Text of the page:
No doubt you have noticed that it isn't all that difficult to get advice for your problems - regardless of the size or nature. To be sure, most individuals will be more than happy to give you guidance on anything imaginable and declare that it is great advice. A lot of them have likely adopted one of Oscar Wilde's principles: "The only thing to do with good advice," concluded Oscar, "is to pass it on. It is never of any use to oneself."
As a matter of course most people close to you will have opinions on how you should spend your life. Parents will tell you what you should be doing for happiness and fulfillment. So will brothers and sisters, not to mention teachers, friends, advertisers, newspapers, magazines, and television shows.
The question that arises is: How good is the advice that you receive from others?
Free advice particularly is suspect at best.
Artist Anselm Feuerbach may or may not have been too cynical when he said, "If someone gives you so-called good advice, do the opposite; you can be sure it will be the right thing nine out of ten times." When people give you free advice, consider their motives, and what they stand to lose should they give you bad advice.
Mark Twain put free advice in proper perspective: "He charged nothing for his preaching and it was worth it too."
In general, you should put more credence in advice for which you have to pay at least some money.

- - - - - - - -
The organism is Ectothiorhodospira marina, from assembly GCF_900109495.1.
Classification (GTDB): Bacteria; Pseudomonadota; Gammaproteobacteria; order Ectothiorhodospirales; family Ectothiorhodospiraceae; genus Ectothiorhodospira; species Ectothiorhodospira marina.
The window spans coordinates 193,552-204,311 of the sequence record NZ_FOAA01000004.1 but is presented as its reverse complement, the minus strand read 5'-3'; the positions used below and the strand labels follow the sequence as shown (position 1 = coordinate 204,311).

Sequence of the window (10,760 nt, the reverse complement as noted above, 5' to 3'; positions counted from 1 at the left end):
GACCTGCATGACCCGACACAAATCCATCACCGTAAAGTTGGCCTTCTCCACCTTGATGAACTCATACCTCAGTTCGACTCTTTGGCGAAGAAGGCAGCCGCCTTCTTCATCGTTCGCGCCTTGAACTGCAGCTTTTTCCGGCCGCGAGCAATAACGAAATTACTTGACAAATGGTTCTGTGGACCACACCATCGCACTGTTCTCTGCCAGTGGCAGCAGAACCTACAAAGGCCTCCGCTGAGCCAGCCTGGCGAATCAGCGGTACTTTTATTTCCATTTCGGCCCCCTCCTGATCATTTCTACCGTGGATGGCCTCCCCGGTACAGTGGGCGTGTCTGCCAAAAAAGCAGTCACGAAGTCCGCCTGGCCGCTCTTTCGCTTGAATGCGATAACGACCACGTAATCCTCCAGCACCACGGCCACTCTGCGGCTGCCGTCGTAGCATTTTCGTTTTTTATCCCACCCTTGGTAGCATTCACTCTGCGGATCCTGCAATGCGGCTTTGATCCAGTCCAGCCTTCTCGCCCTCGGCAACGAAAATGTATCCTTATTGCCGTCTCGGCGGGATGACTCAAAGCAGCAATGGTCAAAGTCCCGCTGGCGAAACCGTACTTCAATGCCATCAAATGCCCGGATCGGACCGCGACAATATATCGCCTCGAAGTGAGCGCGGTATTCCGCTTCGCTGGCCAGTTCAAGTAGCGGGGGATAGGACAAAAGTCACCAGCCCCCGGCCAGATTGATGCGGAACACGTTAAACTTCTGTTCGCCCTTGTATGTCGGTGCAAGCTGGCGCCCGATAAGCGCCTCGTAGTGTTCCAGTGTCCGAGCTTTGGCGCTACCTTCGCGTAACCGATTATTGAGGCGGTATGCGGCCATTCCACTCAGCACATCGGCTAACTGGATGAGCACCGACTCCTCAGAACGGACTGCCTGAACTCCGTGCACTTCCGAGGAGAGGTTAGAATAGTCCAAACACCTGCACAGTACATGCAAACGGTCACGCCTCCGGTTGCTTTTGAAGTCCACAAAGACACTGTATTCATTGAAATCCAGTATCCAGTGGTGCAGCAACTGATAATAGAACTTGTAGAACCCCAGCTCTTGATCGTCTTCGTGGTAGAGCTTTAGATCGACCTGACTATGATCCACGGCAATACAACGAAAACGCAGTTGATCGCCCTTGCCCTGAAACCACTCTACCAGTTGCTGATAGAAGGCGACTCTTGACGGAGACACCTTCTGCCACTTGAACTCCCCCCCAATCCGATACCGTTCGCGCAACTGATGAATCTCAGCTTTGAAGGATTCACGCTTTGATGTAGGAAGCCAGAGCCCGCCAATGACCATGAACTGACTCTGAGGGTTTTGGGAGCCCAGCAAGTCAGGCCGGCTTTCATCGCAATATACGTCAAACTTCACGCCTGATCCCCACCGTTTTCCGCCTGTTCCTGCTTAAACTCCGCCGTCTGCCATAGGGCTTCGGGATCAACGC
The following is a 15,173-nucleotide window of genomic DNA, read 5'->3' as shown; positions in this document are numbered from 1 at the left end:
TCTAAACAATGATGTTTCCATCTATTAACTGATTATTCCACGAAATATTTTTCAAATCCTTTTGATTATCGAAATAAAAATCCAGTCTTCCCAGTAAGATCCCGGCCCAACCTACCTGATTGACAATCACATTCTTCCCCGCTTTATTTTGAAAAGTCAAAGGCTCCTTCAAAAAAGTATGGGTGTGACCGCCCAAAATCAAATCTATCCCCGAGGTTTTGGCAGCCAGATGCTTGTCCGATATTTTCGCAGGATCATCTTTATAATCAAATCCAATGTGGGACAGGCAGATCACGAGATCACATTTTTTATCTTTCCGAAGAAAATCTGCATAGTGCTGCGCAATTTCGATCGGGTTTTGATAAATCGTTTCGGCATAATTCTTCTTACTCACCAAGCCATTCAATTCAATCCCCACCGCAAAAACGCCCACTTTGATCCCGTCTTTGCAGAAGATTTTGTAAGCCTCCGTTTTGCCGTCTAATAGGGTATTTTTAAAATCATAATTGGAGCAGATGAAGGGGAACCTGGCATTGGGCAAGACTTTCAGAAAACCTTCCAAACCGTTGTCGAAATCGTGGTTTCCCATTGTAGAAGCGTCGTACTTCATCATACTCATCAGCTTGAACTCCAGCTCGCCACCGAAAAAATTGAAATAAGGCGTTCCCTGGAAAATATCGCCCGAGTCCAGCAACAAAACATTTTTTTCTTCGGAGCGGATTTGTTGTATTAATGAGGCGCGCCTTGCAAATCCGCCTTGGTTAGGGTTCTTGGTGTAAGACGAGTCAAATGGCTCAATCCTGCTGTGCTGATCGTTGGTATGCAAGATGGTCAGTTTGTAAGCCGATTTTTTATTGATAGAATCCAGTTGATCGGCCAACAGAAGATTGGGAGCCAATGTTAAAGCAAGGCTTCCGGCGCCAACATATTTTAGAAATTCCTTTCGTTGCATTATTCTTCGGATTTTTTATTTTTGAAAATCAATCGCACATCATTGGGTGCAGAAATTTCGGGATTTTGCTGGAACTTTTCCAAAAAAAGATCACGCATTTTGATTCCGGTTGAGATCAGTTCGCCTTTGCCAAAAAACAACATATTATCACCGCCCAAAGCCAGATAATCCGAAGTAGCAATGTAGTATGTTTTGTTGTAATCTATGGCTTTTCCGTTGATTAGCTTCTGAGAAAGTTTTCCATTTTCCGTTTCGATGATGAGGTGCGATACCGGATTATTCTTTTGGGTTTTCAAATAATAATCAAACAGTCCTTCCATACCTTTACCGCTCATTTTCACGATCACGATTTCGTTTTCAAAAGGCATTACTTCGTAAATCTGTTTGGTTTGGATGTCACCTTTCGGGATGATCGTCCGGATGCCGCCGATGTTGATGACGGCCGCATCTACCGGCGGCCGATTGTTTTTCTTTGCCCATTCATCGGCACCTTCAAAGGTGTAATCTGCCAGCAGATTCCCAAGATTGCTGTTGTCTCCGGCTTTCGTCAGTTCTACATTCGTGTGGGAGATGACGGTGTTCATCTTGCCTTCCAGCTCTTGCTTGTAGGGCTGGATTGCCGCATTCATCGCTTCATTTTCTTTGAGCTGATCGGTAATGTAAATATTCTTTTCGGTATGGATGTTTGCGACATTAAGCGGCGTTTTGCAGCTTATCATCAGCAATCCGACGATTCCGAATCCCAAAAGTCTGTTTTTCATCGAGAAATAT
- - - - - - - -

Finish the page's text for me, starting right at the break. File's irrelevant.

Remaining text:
The person who charges you for her words of wisdom has a reputation to protect. If follows that giving bad advice could hurt her livelihood. On the other hand, people who give free advice have little to lose in the event that their advice turns out to be bogus.
Some individuals have an uncanny ability to invite themselves into our lives with advice that we haven't even asked for.
It's okay for them to suggest that we leave our mates or our jobs. If the decision turns out to be completely wrong for us, however, who suffers? Will they find us another mate or another job? Of course not.
They will go merrily along with their own lives while we suffer the consequences of having accepted their so-called words of wisdom.
Advice from other individuals may appear very reasonable to them, and it may appear reasonable to you. Some decisions, nonetheless, are best made intuitively instead of reasonably.
Listen to that inner voice when making decisions. Don't become overly logical and practical.
Accepting too much guidance from people can leave the responsibility for your life in the hands of others.
You must feel free to do it your own way. Don't allow anyone to make decisions for you, no matter how good they are at making decisions in their own lives.
"Think wrongly, if you please," remarked British writer Doris Lessing, "but in all cases think for yourself."
Ask for other people's advice, give it some consideration, and then make your own decisions.
Since we are discussing advice, allow me to give you some of my own.
My best advice for you is to never accept anyone else's advice - after all, nobody can give you wiser advice than you can.